The number of elderly patients undergoing liver transplantation (LT) is increasing worldwide.
The aim of the study was to evaluate the impact of recipient age exceeding 60 years on early and long-term outcomes after LT.
Material and methods. This study comprised data of 786 patients after primary LT performed at a single center between January 2005 and October 2012. Patients over and under 60 years of age were compared with respect to baseline characteristics and outcomes: postoperative mortality (90-day) and 5-year patient (PS) and graft (GS) survival. Associations between recipient age exceeding 60 years and LT results were assessed in multiple Cox regression models.
Results. Recipients older than 60 years (n=107; 13.6%) were characterized by more frequent hepatitis C virus infections (p<0.001), malignancies (p<0.001), and cardiovascular comorbidities (p<0.001); less frequent primary sclerosing cholangitis (p=0.002) and Roux-en-Y hepaticojejunostomy (p<0.001); lower Model for End-stage Liver Disease (MELD; p=0.043); and increased donor age (p=0.012). Fiveyear PS of older and younger recipients was 72.7% and 80.6% (p=0.538), while the corresponding rates of GS were 70.3% and 77.5% (p=0.548), respectively. Recipient age exceeding 60 years was not significantly associated with postoperative mortality (p=0.215), PS (p=0.525) and GS (p=0.572) in multivariate analyses. The list of independent predictors comprised MELD (p<0.001) for postoperative mortality; malignancies (p=0.003) and MELD (p<0.001) for PS; and malignancies (p=0.003), MELD (p<0.001) and donor age (p=0.017) for GS.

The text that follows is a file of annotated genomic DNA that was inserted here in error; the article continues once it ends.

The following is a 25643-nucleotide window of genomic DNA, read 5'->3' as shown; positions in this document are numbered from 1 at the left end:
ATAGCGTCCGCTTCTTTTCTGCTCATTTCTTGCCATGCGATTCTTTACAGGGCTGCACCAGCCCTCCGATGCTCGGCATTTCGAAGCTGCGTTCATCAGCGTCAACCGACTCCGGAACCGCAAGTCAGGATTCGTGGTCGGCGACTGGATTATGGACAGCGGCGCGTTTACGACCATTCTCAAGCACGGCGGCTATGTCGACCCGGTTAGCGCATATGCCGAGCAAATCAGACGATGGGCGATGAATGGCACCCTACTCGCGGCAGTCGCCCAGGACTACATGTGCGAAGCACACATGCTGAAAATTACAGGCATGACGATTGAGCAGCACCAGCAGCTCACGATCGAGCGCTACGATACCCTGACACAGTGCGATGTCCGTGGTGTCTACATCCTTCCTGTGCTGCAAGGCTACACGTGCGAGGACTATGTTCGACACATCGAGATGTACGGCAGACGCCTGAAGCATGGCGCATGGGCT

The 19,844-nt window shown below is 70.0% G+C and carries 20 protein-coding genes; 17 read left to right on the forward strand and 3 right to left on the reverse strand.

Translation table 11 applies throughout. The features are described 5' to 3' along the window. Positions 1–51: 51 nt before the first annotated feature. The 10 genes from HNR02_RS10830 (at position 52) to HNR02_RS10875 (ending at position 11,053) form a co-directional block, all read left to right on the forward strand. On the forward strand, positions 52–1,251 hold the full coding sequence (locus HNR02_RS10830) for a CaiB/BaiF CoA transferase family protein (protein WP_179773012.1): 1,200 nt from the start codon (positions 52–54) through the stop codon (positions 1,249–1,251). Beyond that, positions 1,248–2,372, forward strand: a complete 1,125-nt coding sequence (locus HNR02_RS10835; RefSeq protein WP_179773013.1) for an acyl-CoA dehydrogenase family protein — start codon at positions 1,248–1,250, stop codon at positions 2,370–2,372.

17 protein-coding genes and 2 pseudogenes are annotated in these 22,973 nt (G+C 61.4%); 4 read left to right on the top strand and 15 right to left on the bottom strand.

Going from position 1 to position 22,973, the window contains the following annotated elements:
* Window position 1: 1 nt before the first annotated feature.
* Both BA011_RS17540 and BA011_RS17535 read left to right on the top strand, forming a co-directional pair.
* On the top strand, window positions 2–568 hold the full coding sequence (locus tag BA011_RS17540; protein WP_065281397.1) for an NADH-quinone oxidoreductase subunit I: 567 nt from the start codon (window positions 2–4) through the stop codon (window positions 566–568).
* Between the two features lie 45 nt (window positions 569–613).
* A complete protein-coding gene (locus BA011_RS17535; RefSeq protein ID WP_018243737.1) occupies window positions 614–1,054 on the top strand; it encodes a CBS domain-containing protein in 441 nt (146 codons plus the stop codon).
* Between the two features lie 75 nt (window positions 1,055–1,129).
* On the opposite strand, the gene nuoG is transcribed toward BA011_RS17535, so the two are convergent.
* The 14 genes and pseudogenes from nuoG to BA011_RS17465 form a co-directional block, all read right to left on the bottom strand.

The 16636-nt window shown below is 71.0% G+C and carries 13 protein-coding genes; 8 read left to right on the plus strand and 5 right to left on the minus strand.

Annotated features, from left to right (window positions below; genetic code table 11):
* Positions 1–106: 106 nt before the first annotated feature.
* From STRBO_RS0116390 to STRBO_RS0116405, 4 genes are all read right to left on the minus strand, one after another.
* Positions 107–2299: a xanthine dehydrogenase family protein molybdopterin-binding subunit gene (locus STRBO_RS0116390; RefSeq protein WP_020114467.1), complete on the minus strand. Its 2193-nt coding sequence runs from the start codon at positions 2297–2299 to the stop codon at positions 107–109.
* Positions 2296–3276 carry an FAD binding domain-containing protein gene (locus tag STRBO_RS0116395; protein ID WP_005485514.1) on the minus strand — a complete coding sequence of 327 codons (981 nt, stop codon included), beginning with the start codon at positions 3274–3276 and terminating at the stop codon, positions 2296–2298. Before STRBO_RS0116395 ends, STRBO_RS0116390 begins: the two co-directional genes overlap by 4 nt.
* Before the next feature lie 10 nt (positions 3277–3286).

Conclusions. Despite major differences between elderly and young patients, chronological age exceeding 60 years alone should not be considered as a contraindication for LT.